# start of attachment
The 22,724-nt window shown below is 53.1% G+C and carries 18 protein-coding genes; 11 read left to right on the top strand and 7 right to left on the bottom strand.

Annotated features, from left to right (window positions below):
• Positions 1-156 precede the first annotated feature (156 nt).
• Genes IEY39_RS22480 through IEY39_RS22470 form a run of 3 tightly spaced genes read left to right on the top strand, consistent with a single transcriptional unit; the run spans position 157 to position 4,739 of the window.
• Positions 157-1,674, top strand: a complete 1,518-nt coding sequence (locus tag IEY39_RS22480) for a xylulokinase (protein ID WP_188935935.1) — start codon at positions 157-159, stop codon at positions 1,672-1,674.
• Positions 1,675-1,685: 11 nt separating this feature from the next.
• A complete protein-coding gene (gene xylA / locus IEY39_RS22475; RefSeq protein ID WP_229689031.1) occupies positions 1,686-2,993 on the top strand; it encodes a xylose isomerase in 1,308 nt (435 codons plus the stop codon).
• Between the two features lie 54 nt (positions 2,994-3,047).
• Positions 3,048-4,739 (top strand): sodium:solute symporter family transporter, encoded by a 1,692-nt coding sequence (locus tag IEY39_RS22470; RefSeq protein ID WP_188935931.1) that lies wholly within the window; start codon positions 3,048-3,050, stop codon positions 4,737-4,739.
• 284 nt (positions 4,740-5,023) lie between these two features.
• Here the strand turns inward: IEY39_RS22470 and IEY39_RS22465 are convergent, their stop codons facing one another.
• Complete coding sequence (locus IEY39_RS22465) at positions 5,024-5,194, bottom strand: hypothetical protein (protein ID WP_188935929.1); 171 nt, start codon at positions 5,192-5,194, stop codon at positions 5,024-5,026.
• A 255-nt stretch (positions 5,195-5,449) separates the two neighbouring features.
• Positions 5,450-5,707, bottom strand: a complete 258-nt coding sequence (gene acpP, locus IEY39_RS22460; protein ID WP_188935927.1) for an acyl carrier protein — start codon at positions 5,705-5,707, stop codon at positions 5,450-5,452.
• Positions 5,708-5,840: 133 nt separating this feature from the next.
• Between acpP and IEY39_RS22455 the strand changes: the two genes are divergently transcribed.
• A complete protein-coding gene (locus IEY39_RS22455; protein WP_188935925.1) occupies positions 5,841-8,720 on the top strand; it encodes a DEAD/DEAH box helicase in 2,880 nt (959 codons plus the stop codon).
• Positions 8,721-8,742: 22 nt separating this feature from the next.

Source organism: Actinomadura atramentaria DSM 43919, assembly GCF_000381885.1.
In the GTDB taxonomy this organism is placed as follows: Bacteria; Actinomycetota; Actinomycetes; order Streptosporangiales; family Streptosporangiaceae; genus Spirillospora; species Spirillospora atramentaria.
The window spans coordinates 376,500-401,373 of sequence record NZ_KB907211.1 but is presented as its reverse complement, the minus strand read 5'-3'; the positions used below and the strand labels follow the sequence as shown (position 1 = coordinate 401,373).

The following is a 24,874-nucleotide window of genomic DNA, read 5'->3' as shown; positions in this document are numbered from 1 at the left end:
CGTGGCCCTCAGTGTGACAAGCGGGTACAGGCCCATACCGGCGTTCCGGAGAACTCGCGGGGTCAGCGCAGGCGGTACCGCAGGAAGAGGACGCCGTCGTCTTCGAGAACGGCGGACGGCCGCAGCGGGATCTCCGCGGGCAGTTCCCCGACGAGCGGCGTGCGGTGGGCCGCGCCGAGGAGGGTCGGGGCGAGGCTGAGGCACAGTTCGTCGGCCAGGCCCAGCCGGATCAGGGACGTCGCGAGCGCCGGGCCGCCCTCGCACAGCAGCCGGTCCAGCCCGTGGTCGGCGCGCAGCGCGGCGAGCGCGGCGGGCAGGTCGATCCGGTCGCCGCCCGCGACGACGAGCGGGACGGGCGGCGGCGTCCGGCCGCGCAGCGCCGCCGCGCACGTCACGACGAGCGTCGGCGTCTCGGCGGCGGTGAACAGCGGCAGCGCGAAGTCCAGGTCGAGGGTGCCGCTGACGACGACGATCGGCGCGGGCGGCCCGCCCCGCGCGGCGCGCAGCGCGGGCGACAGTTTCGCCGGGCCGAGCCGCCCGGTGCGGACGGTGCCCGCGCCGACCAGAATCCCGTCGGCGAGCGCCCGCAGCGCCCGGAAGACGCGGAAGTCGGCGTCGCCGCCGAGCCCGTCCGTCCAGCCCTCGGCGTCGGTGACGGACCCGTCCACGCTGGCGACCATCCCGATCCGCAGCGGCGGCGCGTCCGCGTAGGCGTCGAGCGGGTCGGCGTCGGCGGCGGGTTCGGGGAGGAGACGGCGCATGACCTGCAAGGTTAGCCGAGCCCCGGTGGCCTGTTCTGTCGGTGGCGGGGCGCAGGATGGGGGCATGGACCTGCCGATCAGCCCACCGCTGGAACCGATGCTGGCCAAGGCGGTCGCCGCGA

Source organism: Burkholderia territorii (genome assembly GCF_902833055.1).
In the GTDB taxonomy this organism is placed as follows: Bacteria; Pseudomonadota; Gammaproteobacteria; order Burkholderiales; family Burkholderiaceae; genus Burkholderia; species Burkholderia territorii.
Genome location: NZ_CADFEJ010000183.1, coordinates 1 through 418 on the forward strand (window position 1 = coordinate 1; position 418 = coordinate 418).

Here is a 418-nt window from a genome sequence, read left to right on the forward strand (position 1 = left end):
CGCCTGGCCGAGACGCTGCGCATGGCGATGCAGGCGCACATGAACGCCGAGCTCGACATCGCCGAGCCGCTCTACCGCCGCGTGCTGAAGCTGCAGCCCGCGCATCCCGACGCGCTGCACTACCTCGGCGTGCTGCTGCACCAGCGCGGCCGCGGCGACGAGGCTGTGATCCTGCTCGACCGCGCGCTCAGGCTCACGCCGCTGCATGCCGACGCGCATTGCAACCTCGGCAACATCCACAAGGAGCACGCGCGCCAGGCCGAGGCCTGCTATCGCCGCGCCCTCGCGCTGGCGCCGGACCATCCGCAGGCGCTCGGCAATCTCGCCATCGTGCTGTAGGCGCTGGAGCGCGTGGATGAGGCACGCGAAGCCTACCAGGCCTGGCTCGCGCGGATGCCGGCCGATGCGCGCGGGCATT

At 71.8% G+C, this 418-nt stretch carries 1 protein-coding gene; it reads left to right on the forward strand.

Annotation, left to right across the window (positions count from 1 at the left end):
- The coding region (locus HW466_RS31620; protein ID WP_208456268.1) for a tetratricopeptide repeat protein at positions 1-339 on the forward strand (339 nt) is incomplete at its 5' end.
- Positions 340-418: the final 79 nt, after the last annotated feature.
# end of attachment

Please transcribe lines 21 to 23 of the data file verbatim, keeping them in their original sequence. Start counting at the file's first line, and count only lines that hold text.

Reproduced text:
The window spans coordinates 376,500-401,373 of sequence record NZ_KB907211.1 but is presented as its reverse complement, the minus strand read 5'-3'; the positions used below and the strand labels follow the sequence as shown (position 1 = coordinate 401,373).

The following is a 24,874-nucleotide window of genomic DNA, read 5'->3' as shown; positions in this document are numbered from 1 at the left end:
CGTGGCCCTCAGTGTGACAAGCGGGTACAGGCCCATACCGGCGTTCCGGAGAACTCGCGGGGTCAGCGCAGGCGGTACCGCAGGAAGAGGACGCCGTCGTCTTCGAGAACGGCGGACGGCCGCAGCGGGATCTCCGCGGGCAGTTCCCCGACGAGCGGCGTGCGGTGGGCCGCGCCGAGGAGGGTCGGGGCGAGGCTGAGGCACAGTTCGTCGGCCAGGCCCAGCCGGATCAGGGACGTCGCGAGCGCCGGGCCGCCCTCGCACAGCAGCCGGTCCAGCCCGTGGTCGGCGCGCAGCGCGGCGAGCGCGGCGGGCAGGTCGATCCGGTCGCCGCCCGCGACGACGAGCGGGACGGGCGGCGGCGTCCGGCCGCGCAGCGCCGCCGCGCACGTCACGACGAGCGTCGGCGTCTCGGCGGCGGTGAACAGCGGCAGCGCGAAGTCCAGGTCGAGGGTGCCGCTGACGACGACGATCGGCGCGGGCGGCCCGCCCCGCGCGGCGCGCAGCGCGGGCGACAGTTTCGCCGGGCCGAGCCGCCCGGTGCGGACGGTGCCCGCGCCGACCAGAATCCCGTCGGCGAGCGCCCGCAGCGCCCGGAAGACGCGGAAGTCGGCGTCGCCGCCGAGCCCGTCCGTCCAGCCCTCGGCGTCGGTGACGGACCCGTCCACGCTGGCGACCATCCCGATCCGCAGCGGCGGCGCGTCCGCGTAGGCGTCGAGCGGGTCGGCGTCGGCGGCGGGTTCGGGGAGGAGACGGCGCATGACCTGCAAGGTTAGCCGAGCCCCGGTGGCCTGTTCTGTCGGTGGCGGGGCGCAGGATGGGGGCATGGACCTGCCGATCAGCCCACCGCTGGAACCGATGCTGGCCAAGGCGGTCGCCGCGA